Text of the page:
Citizens Feel Brunt of WarOne hundred and fifty years ago, the “Irregular War” was in full effect. The Civil War in Arkansas was much more than two armies chasing each other within the borders of the state, but the civilians in Arkansas were at the receiving end of lawless bands of guerrillas as well as rogue Federal soldiers.

In a dispatch sent by BrigadierGeneral Cyrus Bussey to Colonel M. LaRue Harrison in Fort Smith, Bussey notes, “It has been represented to me that portions of your command have been committing the most outrageous excesses, robbing and burning houses indiscriminately.” The general continued, “This must cease at once, and the property of the people must be respected.”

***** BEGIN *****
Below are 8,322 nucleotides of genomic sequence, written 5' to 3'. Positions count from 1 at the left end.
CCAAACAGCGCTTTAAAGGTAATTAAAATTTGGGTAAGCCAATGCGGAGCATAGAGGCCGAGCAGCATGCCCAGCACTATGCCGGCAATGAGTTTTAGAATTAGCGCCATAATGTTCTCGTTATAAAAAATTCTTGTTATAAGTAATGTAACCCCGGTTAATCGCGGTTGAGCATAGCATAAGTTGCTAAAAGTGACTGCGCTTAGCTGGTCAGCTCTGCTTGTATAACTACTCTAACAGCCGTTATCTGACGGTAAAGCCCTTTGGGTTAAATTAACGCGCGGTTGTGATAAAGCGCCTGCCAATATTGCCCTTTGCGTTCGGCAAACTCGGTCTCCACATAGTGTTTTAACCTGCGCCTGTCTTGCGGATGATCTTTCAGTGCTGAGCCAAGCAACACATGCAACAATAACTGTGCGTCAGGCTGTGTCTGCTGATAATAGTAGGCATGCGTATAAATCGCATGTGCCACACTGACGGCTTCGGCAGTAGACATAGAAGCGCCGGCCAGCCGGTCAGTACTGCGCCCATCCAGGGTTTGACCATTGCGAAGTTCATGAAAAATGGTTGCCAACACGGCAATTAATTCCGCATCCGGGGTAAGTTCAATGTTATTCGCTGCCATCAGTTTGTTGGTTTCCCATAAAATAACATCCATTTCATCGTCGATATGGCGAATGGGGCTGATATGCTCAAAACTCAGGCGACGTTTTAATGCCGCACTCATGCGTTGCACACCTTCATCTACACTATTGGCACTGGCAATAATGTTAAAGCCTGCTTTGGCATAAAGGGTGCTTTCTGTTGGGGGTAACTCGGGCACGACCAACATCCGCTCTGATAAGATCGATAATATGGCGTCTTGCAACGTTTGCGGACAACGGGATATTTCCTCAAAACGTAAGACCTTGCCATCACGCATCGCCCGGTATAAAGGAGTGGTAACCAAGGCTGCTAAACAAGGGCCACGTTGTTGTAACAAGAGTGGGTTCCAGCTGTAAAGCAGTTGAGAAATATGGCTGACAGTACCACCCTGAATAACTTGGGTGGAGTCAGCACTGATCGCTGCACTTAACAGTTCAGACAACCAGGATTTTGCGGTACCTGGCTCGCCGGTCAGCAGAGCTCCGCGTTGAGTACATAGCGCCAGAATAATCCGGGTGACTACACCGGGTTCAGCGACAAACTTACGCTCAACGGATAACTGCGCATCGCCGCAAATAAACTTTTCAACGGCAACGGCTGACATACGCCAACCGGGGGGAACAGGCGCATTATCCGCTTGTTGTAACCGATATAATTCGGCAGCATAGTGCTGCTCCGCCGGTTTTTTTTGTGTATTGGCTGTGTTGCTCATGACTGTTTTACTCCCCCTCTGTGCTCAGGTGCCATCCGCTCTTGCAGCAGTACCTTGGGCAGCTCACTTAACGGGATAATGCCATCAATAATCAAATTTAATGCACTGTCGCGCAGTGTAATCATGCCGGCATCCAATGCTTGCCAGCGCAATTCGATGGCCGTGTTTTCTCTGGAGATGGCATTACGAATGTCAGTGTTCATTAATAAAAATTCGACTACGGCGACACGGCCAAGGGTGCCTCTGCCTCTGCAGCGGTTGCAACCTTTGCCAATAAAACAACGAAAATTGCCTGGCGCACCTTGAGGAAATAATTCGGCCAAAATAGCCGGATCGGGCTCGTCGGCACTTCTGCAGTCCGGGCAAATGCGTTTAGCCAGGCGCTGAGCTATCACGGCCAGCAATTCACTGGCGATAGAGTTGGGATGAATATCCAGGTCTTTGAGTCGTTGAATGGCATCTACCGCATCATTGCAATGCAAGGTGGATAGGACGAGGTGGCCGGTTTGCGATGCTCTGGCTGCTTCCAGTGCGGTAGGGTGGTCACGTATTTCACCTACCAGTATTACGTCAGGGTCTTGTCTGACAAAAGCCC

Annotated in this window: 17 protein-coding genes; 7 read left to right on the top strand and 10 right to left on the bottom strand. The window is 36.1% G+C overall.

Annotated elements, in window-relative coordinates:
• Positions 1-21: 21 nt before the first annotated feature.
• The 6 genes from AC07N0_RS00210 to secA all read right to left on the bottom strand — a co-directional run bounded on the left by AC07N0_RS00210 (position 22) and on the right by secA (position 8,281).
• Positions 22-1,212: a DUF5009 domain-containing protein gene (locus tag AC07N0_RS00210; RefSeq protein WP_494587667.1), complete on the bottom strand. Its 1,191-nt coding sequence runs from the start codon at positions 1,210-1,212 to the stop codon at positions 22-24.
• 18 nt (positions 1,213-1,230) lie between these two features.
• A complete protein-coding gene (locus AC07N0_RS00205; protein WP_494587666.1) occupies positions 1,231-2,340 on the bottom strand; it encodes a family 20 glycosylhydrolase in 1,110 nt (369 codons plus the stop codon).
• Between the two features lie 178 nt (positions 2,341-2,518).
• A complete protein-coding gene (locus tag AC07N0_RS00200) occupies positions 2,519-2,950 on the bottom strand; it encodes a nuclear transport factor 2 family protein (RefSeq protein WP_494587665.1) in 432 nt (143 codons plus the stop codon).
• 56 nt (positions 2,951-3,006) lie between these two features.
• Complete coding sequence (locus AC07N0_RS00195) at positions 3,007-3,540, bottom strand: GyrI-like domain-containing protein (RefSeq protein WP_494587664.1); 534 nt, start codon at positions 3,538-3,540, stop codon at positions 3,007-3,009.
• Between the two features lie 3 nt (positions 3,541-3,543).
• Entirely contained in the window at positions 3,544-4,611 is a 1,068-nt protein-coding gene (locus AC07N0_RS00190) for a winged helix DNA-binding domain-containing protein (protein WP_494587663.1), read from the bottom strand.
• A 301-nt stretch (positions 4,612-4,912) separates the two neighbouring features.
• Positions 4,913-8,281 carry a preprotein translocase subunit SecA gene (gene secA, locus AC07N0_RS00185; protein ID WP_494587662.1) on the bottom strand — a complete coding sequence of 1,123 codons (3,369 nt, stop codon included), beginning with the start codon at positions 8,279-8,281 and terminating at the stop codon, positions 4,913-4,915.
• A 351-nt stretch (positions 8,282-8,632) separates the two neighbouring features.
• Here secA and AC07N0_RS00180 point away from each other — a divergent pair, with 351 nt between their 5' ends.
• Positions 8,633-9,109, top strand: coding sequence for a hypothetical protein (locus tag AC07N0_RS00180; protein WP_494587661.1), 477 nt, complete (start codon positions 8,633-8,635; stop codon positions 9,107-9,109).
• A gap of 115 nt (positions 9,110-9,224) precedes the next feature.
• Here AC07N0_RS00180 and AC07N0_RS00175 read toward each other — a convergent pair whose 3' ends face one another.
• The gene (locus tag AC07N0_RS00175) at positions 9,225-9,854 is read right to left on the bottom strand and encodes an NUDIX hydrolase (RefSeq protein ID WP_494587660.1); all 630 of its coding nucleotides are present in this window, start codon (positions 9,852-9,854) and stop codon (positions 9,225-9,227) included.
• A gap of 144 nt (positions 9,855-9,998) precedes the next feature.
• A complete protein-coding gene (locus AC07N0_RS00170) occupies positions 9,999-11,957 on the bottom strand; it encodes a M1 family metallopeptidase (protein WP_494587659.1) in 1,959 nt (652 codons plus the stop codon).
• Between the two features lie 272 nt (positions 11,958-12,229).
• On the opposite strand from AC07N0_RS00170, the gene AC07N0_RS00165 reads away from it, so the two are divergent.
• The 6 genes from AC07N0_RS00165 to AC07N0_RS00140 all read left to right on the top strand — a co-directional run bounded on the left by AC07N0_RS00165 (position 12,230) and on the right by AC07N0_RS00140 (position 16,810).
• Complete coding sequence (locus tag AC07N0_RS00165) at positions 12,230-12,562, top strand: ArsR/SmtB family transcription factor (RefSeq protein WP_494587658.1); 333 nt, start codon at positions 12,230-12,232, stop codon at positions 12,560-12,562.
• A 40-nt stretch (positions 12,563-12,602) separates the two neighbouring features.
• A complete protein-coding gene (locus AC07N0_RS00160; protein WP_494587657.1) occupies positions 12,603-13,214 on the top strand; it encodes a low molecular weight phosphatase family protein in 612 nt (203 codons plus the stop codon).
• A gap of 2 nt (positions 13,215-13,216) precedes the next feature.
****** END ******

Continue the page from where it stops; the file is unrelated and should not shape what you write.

According to Bussey, “Hundreds of good Union people are left destitute and become a public charge. The citizens who are at home minding their own business must be encouraged to cultivate their lands, and all officers and soldiers will be required to protect them.”

As the war raged into 1865, even the pro-Union citizens were catching trouble by rogue soldiers. Bussey concluded, “Let war be made on guerrillas and not women and children. Madison and Carroll Counties are specially named as the scene of these outrages. Strict discipline must be enforced in your command.”